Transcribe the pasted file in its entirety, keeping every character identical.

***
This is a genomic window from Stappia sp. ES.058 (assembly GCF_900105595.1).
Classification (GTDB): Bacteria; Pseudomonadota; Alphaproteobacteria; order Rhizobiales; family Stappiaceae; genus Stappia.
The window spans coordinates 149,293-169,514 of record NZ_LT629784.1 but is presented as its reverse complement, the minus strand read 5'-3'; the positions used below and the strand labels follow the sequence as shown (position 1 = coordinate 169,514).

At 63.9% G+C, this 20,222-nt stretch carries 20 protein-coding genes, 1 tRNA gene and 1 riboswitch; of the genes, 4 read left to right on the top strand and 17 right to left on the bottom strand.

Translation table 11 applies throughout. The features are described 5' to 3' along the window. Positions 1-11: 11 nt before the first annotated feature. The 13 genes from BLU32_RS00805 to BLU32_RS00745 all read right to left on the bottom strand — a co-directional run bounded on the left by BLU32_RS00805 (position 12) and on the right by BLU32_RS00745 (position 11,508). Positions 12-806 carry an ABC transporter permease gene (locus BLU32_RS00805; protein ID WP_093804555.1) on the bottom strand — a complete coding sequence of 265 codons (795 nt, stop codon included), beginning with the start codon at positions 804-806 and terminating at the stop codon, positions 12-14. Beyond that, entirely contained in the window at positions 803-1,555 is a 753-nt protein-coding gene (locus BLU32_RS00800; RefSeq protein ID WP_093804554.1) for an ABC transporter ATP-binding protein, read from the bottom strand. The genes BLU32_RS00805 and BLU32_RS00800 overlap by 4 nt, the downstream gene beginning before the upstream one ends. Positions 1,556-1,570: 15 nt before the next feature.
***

This is a genomic window from Stappia sp. ES.058 (assembly GCF_900105595.1).
Classification (GTDB): Bacteria; Pseudomonadota; Alphaproteobacteria; order Rhizobiales; family Stappiaceae; genus Stappia.
The window spans coordinates 149,293-169,514 of record NZ_LT629784.1 but is presented as its reverse complement, the minus strand read 5'-3'; the positions used below and the strand labels follow the sequence as shown (position 1 = coordinate 169,514).

At 63.9% G+C, this 20,222-nt stretch carries 20 protein-coding genes, 1 tRNA gene and 1 riboswitch; of the genes, 4 read left to right on the top strand and 17 right to left on the bottom strand.

Translation table 11 applies throughout. The features are described 5' to 3' along the window. Positions 1-11: 11 nt before the first annotated feature. The 13 genes from BLU32_RS00805 to BLU32_RS00745 all read right to left on the bottom strand — a co-directional run bounded on the left by BLU32_RS00805 (position 12) and on the right by BLU32_RS00745 (position 11,508). Positions 12-806 carry an ABC transporter permease gene (locus BLU32_RS00805; protein ID WP_093804555.1) on the bottom strand — a complete coding sequence of 265 codons (795 nt, stop codon included), beginning with the start codon at positions 804-806 and terminating at the stop codon, positions 12-14. Beyond that, entirely contained in the window at positions 803-1,555 is a 753-nt protein-coding gene (locus BLU32_RS00800; RefSeq protein ID WP_093804554.1) for an ABC transporter ATP-binding protein, read from the bottom strand. The genes BLU32_RS00805 and BLU32_RS00800 overlap by 4 nt, the downstream gene beginning before the upstream one ends. Positions 1,556-1,570: 15 nt before the next feature.